A Look at the History and Value of U.S. Minted Coinage

First Silver Dollar
The First U.S. Minted Silver Dollar

In light of yesterday being Independence Day, we thought that it would be appropriate to take a brief glimpse of the U.S. Mint and the history and value of U.S. coinage.  While many pre-colonial and post-colonial coins and tokens exist, the first coins produced by the U.S. Mint for general circulation were copper cents minted in 1793.  Shortly thereafter, the U.S. began minting gold and silver coins.  The first U.S. minted gold coins were produced in 1795 with the Capped Bust gold coin, which are approximately the size of a quarter ounce gold eagle.  The first silver coin minted in the U.S. was a silver dollar from 1794, which is referred to as the Flowing Hair silver dollar.  It is believed that George Washington donated silver from his personal silverware collection for the mintage of the first U.S. silver coins.

While the face value of copper cents from 1793 is one cent, the collectible value of these coins is much higher; typically in the thousands of dollars.  High end examples of these coins can be worth upwards of the high five figures.  Examples of the aforementioned gold and silver coins are even more valuable and scarce.  Uncirculated versions of the 1795 Capped Bust gold coin can be as much as $100,000, while uncirculated versions of the 1794 Flowing Hair silver dollar are valued in the high six figure range, or even more.

As you would expect, the first issue of any type of coin is quite valuable, but it should be noted that there are plenty of other extremely high valued U.S. coins, such as the 1804 silver dollar, which is among the most valuable U.S. coins ever minted.  Many other highly valued U.S. coins exist, including this partial list.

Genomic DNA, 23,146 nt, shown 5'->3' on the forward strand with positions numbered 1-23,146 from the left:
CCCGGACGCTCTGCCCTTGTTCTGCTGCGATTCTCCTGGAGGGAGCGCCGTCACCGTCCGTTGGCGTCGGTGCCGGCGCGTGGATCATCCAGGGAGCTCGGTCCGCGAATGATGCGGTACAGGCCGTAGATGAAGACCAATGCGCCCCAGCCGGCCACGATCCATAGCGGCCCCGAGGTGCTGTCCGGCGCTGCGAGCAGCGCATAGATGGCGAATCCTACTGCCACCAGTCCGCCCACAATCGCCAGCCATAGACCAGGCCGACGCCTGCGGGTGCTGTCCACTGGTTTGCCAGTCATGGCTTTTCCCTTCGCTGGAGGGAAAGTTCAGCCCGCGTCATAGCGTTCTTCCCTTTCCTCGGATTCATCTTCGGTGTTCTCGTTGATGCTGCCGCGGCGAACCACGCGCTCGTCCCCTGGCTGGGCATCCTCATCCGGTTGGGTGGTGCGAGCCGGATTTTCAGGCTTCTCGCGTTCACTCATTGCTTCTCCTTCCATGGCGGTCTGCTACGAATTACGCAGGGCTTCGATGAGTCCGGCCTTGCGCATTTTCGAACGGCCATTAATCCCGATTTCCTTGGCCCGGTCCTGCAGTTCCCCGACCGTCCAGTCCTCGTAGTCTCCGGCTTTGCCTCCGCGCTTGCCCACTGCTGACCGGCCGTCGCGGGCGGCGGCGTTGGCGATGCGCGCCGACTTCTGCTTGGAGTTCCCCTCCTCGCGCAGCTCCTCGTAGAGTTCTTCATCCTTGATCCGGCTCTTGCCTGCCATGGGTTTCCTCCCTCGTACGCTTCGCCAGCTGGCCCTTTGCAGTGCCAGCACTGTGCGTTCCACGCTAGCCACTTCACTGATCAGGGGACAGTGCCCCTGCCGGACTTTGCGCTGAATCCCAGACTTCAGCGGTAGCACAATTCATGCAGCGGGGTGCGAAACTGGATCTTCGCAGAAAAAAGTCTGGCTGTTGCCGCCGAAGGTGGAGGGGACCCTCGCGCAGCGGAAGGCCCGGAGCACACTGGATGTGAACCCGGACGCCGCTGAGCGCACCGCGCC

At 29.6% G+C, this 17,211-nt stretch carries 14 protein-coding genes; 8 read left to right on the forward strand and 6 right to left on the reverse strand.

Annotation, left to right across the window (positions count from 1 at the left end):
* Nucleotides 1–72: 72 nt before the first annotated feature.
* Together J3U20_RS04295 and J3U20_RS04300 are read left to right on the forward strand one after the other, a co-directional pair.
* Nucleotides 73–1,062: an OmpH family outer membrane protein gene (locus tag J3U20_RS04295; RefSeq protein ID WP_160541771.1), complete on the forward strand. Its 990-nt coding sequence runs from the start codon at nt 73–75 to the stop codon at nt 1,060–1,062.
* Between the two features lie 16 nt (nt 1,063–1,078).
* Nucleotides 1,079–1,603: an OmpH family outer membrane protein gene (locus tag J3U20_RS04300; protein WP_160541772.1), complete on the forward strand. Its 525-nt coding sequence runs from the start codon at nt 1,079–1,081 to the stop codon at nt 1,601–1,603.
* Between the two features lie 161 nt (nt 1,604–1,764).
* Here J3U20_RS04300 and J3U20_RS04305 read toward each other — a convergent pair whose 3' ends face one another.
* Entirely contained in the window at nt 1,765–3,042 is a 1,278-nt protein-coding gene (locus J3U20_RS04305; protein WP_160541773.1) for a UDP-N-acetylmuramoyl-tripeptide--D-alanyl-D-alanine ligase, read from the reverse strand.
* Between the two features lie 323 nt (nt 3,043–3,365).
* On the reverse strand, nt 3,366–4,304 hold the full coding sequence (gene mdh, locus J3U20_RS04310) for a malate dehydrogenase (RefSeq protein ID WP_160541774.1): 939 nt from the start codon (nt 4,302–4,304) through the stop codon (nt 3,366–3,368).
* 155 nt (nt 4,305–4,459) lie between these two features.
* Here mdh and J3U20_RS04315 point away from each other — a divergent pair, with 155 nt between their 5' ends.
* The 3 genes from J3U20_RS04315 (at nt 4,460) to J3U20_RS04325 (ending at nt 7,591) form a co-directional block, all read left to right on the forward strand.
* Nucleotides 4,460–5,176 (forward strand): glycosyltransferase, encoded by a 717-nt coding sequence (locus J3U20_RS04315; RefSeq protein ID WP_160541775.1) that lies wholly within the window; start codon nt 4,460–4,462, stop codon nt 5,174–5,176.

The metal content used in the mintage of the first copper, silver and gold coins remained much the same for over a hundred years.  In fact, pennies were minted with 95% copper content until 1982; nearly 200 years after the first cents were minted.  Gold coins produced for general circulation were minted until 1933, after which time FDR unilaterally made it illegal for U.S. citizens to own U.S. gold bullion coins.  The use of silver in U.S. coinage outlasted gold by over 30 years.  The last 90% silver coins minted for general circulation were produced in 1964, while half dollars minted from 1965 – 1970 contained 40% silver content.

The reason why our coinage was debased of precious metals over the years, and in the case of copper, industrial metals, is because the price of these metals eventually exceeded the face value of the coins.  This is due, in part, to inflation, which has resulted in the debasement of the U.S. dollar by approximately 95% since the formation of the Federal Reserve in 1913.  While it took a number of years for this to occur, it’s unlikely that we’ll ever see coinage minted again with these metals for general circulation.

In summary, the United States has had a long and interesting history with respect to U.S. coinage.  Some of the first coinage minted has great historical significance, and as such, is quite valuable.  Collectors are willing to pay thousands of dollars for a piece of history; especially specimens that are in high end condition.  While the use of gold and silver, and to a lesser extent, copper, isn’t currently being used for the mintage of coins for general circulation, many fine examples of previously issued coins exist for the investor and collector alike.

Tony Davis
Tony Davis